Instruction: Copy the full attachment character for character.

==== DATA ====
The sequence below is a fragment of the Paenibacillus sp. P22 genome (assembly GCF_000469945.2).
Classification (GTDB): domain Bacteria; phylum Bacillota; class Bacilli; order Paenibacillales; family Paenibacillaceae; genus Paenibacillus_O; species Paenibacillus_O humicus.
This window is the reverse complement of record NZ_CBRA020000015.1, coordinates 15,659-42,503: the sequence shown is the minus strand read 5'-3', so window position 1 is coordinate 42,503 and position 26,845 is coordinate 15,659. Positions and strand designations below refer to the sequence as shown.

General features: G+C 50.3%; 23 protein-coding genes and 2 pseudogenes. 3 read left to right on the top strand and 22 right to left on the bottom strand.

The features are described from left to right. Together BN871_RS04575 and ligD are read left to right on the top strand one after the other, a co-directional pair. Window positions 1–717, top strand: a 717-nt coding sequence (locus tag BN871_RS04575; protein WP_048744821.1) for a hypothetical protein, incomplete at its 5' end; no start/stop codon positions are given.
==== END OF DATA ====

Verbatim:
The sequence below is a fragment of the Paenibacillus sp. P22 genome (assembly GCF_000469945.2).
Classification (GTDB): domain Bacteria; phylum Bacillota; class Bacilli; order Paenibacillales; family Paenibacillaceae; genus Paenibacillus_O; species Paenibacillus_O humicus.
This window is the reverse complement of record NZ_CBRA020000015.1, coordinates 15,659-42,503: the sequence shown is the minus strand read 5'-3', so window position 1 is coordinate 42,503 and position 26,845 is coordinate 15,659. Positions and strand designations below refer to the sequence as shown.

General features: G+C 50.3%; 23 protein-coding genes and 2 pseudogenes. 3 read left to right on the top strand and 22 right to left on the bottom strand.

The features are described from left to right. Together BN871_RS04575 and ligD are read left to right on the top strand one after the other, a co-directional pair. Window positions 1–717, top strand: a 717-nt coding sequence (locus tag BN871_RS04575; protein WP_048744821.1) for a hypothetical protein, incomplete at its 5' end; no start/stop codon positions are given.